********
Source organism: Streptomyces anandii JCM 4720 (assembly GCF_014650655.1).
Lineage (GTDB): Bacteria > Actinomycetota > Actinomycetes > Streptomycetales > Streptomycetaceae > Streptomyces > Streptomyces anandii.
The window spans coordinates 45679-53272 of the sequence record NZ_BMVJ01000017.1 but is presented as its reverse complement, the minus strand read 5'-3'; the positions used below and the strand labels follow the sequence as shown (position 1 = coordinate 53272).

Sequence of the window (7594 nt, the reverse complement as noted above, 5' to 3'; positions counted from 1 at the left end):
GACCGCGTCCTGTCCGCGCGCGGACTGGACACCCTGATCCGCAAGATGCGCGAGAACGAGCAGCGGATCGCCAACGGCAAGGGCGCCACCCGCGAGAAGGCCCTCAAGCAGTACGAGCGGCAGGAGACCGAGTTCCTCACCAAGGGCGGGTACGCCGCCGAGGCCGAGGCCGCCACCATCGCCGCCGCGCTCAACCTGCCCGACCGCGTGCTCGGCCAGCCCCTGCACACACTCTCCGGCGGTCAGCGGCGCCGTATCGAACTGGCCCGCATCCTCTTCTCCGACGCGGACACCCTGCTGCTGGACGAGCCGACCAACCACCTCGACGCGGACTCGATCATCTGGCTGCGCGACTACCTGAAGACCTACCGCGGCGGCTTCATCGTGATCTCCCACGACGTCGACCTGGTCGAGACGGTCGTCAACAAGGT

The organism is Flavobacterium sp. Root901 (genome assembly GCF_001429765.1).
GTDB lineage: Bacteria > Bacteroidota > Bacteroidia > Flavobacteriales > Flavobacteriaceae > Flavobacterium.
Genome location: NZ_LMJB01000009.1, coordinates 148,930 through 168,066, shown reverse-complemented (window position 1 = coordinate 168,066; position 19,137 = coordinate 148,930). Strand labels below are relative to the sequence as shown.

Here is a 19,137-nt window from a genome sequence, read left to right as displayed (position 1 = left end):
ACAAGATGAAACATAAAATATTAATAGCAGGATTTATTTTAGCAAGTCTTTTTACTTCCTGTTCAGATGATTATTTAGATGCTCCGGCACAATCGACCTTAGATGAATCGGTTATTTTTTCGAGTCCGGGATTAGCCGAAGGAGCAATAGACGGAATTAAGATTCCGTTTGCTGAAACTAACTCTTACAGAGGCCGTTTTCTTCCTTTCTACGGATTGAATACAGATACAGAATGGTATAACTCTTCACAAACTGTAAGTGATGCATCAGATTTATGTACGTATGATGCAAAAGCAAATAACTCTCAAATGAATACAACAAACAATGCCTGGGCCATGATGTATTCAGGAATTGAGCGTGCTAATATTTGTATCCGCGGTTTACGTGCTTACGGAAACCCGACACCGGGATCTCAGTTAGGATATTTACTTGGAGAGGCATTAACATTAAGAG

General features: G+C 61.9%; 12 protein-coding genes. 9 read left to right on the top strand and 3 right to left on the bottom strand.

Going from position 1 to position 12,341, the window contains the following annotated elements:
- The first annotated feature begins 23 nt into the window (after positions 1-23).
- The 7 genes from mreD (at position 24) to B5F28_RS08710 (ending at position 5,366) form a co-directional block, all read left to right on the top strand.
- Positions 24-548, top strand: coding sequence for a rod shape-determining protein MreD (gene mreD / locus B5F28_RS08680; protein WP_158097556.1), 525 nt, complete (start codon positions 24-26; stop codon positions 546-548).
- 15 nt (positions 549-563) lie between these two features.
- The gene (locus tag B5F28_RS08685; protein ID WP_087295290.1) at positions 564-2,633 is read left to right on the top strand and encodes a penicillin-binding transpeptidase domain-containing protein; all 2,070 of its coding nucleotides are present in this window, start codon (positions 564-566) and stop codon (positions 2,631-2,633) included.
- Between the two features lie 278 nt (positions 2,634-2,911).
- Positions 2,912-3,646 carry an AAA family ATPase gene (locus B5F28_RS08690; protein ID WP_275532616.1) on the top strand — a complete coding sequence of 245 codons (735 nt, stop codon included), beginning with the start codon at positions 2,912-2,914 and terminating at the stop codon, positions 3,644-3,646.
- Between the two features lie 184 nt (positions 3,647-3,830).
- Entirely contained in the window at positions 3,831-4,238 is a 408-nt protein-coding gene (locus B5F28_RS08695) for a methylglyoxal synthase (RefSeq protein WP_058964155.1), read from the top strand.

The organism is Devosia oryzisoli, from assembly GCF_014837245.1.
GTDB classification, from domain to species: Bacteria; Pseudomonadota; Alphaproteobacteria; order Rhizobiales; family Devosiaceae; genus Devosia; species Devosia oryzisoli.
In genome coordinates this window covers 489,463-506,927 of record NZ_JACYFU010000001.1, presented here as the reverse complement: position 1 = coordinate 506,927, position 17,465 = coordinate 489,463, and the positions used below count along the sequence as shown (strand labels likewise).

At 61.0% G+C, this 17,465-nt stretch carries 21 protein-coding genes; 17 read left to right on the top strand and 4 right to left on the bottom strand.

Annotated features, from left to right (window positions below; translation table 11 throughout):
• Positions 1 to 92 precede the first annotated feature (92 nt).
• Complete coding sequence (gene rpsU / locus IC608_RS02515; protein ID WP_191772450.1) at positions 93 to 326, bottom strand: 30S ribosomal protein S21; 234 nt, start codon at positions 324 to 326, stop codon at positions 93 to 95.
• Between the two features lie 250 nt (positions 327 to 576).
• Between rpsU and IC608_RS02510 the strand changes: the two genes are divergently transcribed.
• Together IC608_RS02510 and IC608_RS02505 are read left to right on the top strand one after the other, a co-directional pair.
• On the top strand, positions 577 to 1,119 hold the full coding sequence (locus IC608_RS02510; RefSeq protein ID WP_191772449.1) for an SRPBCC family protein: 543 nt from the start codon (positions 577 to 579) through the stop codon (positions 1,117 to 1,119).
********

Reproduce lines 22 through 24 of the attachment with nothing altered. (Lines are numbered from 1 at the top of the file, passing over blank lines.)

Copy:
The organism is Devosia oryzisoli, from assembly GCF_014837245.1.
GTDB classification, from domain to species: Bacteria; Pseudomonadota; Alphaproteobacteria; order Rhizobiales; family Devosiaceae; genus Devosia; species Devosia oryzisoli.
In genome coordinates this window covers 489,463-506,927 of record NZ_JACYFU010000001.1, presented here as the reverse complement: position 1 = coordinate 506,927, position 17,465 = coordinate 489,463, and the positions used below count along the sequence as shown (strand labels likewise).